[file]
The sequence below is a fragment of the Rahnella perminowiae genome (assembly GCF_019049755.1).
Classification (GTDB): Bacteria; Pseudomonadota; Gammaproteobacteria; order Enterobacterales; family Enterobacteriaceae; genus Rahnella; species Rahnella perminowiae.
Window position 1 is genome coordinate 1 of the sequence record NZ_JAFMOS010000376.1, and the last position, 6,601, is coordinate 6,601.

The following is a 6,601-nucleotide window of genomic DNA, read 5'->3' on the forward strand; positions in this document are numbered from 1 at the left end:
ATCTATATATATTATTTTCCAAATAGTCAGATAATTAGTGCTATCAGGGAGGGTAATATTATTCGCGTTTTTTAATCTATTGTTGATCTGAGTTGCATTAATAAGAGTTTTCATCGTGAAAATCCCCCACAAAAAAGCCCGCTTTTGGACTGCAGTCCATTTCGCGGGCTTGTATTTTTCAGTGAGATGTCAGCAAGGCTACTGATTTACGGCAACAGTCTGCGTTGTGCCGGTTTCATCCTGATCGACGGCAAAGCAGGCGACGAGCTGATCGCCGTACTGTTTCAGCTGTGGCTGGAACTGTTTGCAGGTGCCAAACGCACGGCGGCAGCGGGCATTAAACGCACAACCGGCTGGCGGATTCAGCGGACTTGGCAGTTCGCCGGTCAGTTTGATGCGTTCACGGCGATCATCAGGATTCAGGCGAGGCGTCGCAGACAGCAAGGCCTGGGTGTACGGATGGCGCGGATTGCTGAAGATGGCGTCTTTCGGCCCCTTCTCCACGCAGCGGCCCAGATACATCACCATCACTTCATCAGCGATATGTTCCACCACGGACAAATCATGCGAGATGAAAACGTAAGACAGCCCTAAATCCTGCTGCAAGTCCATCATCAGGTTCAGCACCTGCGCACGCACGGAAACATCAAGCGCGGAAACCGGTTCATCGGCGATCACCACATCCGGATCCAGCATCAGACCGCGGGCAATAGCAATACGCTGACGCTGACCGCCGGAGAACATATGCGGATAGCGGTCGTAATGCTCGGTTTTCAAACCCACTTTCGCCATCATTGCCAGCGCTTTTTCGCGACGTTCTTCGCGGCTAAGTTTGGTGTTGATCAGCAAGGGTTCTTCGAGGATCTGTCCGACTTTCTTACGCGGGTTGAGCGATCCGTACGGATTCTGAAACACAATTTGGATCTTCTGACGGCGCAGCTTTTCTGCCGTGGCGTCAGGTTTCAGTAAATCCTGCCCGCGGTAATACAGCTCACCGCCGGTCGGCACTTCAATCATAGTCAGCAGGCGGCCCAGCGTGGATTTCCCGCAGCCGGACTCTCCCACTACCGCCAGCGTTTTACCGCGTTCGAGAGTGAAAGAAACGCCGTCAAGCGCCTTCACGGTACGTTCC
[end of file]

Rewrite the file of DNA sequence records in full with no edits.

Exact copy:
The sequence below is a fragment of the Rahnella perminowiae genome (assembly GCF_019049755.1).
Classification (GTDB): Bacteria; Pseudomonadota; Gammaproteobacteria; order Enterobacterales; family Enterobacteriaceae; genus Rahnella; species Rahnella perminowiae.
Window position 1 is genome coordinate 1 of the sequence record NZ_JAFMOS010000376.1, and the last position, 6,601, is coordinate 6,601.

The following is a 6,601-nucleotide window of genomic DNA, read 5'->3' on the forward strand; positions in this document are numbered from 1 at the left end:
ATCTATATATATTATTTTCCAAATAGTCAGATAATTAGTGCTATCAGGGAGGGTAATATTATTCGCGTTTTTTAATCTATTGTTGATCTGAGTTGCATTAATAAGAGTTTTCATCGTGAAAATCCCCCACAAAAAAGCCCGCTTTTGGACTGCAGTCCATTTCGCGGGCTTGTATTTTTCAGTGAGATGTCAGCAAGGCTACTGATTTACGGCAACAGTCTGCGTTGTGCCGGTTTCATCCTGATCGACGGCAAAGCAGGCGACGAGCTGATCGCCGTACTGTTTCAGCTGTGGCTGGAACTGTTTGCAGGTGCCAAACGCACGGCGGCAGCGGGCATTAAACGCACAACCGGCTGGCGGATTCAGCGGACTTGGCAGTTCGCCGGTCAGTTTGATGCGTTCACGGCGATCATCAGGATTCAGGCGAGGCGTCGCAGACAGCAAGGCCTGGGTGTACGGATGGCGCGGATTGCTGAAGATGGCGTCTTTCGGCCCCTTCTCCACGCAGCGGCCCAGATACATCACCATCACTTCATCAGCGATATGTTCCACCACGGACAAATCATGCGAGATGAAAACGTAAGACAGCCCTAAATCCTGCTGCAAGTCCATCATCAGGTTCAGCACCTGCGCACGCACGGAAACATCAAGCGCGGAAACCGGTTCATCGGCGATCACCACATCCGGATCCAGCATCAGACCGCGGGCAATAGCAATACGCTGACGCTGACCGCCGGAGAACATATGCGGATAGCGGTCGTAATGCTCGGTTTTCAAACCCACTTTCGCCATCATTGCCAGCGCTTTTTCGCGACGTTCTTCGCGGCTAAGTTTGGTGTTGATCAGCAAGGGTTCTTCGAGGATCTGTCCGACTTTCTTACGCGGGTTGAGCGATCCGTACGGATTCTGAAACACAATTTGGATCTTCTGACGGCGCAGCTTTTCTGCCGTGGCGTCAGGTTTCAGTAAATCCTGCCCGCGGTAATACAGCTCACCGCCGGTCGGCACTTCAATCATAGTCAGCAGGCGGCCCAGCGTGGATTTCCCGCAGCCGGACTCTCCCACTACCGCCAGCGTTTTACCGCGTTCGAGAGTGAAAGAAACGCCGTCAAGCGCCTTCACGGTACGTTCC